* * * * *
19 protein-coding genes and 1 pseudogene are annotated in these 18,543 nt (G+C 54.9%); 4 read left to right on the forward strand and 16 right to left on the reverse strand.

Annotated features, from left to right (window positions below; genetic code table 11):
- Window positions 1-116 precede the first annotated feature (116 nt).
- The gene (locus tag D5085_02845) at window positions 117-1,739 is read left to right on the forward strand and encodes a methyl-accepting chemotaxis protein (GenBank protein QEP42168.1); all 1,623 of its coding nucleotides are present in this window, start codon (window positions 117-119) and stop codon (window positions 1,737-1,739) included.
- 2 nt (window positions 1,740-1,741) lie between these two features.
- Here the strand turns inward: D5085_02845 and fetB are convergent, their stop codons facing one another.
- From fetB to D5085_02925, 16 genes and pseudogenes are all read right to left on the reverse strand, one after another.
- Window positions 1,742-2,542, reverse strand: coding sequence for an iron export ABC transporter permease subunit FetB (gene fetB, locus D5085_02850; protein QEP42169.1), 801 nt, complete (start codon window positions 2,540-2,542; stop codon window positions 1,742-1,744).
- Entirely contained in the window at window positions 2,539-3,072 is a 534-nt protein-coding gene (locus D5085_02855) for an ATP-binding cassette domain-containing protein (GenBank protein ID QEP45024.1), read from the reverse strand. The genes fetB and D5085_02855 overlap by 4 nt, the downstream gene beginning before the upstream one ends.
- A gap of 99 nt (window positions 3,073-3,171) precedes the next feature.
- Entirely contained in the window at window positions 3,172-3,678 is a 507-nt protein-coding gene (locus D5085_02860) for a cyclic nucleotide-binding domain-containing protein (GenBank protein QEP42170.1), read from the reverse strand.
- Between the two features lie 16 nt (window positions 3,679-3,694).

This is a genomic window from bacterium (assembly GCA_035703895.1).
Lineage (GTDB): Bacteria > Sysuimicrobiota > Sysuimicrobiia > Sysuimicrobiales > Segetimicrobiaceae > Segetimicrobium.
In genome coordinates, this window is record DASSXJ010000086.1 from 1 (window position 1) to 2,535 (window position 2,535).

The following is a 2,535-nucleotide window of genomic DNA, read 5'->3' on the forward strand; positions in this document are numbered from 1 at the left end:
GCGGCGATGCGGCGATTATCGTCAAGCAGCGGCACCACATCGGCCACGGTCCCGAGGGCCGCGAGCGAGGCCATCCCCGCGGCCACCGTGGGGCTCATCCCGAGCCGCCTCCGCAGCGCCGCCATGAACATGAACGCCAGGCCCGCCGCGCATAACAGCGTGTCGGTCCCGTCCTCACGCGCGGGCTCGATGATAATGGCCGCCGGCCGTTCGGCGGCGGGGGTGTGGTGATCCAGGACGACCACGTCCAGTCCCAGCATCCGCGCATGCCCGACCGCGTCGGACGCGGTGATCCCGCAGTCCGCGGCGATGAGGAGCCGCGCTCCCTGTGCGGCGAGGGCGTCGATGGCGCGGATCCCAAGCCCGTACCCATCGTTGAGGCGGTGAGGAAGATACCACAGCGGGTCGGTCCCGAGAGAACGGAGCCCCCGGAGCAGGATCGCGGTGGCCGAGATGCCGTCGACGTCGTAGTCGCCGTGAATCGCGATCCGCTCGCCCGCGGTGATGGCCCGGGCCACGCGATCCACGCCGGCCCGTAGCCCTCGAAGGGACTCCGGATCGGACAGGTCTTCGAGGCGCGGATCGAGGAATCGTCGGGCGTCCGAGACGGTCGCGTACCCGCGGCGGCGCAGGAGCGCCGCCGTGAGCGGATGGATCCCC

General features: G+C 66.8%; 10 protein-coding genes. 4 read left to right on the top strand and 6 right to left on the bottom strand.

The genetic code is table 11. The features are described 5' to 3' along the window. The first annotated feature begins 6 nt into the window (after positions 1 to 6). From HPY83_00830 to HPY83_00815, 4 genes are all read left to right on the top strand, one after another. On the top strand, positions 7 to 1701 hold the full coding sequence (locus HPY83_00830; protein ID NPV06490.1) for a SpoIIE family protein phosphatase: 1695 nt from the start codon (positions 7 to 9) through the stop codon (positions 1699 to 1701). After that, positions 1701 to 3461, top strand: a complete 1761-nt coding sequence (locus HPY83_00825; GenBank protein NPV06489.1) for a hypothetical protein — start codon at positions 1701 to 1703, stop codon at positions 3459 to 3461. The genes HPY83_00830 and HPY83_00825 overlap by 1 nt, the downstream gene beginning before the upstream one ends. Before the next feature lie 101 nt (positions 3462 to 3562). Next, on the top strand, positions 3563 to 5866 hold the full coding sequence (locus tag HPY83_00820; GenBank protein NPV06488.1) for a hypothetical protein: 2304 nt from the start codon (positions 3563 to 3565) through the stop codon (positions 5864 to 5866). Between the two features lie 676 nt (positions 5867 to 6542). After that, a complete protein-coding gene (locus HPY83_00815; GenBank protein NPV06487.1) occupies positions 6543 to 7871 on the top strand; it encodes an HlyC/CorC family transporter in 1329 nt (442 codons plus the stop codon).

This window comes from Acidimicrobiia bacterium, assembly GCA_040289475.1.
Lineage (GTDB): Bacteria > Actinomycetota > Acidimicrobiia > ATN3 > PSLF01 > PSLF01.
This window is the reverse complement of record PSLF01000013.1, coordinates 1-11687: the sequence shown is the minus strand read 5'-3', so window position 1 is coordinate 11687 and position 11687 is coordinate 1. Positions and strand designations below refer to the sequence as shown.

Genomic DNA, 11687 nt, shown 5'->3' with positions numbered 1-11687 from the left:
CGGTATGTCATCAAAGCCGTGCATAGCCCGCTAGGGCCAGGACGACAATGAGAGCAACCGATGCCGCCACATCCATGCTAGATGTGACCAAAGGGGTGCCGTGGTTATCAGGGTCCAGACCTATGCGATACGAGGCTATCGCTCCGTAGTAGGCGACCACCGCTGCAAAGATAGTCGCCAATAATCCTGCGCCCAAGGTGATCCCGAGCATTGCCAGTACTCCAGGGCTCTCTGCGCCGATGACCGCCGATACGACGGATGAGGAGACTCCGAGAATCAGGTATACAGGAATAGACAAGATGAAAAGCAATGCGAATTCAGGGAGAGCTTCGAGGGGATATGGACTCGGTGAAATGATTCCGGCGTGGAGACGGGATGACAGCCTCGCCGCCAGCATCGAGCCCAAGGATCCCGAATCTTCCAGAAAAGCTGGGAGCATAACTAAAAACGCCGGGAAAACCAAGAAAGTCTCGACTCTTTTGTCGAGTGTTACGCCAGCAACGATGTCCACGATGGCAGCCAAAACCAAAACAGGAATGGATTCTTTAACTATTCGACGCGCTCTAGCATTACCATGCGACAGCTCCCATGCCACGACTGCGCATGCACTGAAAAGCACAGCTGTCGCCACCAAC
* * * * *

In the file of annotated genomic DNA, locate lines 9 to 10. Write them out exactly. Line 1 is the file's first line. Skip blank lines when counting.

- Entirely contained in the window at window positions 2,539-3,072 is a 534-nt protein-coding gene (locus D5085_02855) for an ATP-binding cassette domain-containing protein (GenBank protein ID QEP45024.1), read from the reverse strand. The genes fetB and D5085_02855 overlap by 4 nt, the downstream gene beginning before the upstream one ends.
- A gap of 99 nt (window positions 3,073-3,171) precedes the next feature.